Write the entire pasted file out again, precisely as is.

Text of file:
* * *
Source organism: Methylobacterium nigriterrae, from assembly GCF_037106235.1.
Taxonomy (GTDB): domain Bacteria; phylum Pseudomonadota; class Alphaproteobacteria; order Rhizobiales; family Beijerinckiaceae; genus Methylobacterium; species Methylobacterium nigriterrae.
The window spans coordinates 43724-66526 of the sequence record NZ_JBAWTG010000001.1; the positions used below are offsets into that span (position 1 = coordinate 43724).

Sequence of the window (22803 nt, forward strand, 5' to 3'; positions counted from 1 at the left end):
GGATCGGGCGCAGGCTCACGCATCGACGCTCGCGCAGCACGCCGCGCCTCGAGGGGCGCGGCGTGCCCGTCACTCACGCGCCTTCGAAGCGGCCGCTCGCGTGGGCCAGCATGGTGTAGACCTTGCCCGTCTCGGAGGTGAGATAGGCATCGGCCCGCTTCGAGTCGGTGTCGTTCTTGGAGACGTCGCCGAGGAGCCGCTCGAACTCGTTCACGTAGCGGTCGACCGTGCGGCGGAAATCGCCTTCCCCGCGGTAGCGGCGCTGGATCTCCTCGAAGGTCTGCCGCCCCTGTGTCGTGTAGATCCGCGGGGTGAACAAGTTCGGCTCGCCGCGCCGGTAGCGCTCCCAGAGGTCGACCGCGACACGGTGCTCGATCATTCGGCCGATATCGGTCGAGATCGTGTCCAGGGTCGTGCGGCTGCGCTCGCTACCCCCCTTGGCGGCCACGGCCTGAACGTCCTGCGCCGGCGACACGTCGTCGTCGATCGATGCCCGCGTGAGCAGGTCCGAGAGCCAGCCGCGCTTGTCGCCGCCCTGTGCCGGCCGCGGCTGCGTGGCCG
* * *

Source organism: Methylobacterium nigriterrae, from assembly GCF_037106235.1.
Taxonomy (GTDB): domain Bacteria; phylum Pseudomonadota; class Alphaproteobacteria; order Rhizobiales; family Beijerinckiaceae; genus Methylobacterium; species Methylobacterium nigriterrae.
The window spans coordinates 43724-66526 of the sequence record NZ_JBAWTG010000001.1; the positions used below are offsets into that span (position 1 = coordinate 43724).

Sequence of the window (22803 nt, forward strand, 5' to 3'; positions counted from 1 at the left end):
GGATCGGGCGCAGGCTCACGCATCGACGCTCGCGCAGCACGCCGCGCCTCGAGGGGCGCGGCGTGCCCGTCACTCACGCGCCTTCGAAGCGGCCGCTCGCGTGGGCCAGCATGGTGTAGACCTTGCCCGTCTCGGAGGTGAGATAGGCATCGGCCCGCTTCGAGTCGGTGTCGTTCTTGGAGACGTCGCCGAGGAGCCGCTCGAACTCGTTCACGTAGCGGTCGACCGTGCGGCGGAAATCGCCTTCCCCGCGGTAGCGGCGCTGGATCTCCTCGAAGGTCTGCCGCCCCTGTGTCGTGTAGATCCGCGGGGTGAACAAGTTCGGCTCGCCGCGCCGGTAGCGCTCCCAGAGGTCGACCGCGACACGGTGCTCGATCATTCGGCCGATATCGGTCGAGATCGTGTCCAGGGTCGTGCGGCTGCGCTCGCTACCCCCCTTGGCGGCCACGGCCTGAACGTCCTGCGCCGGCGACACGTCGTCGTCGATCGATGCCCGCGTGAGCAGGTCCGAGAGCCAGCCGCGCTTGTCGCCGCCCTGTGCCGGCCGCGGCTGCGTGGCCG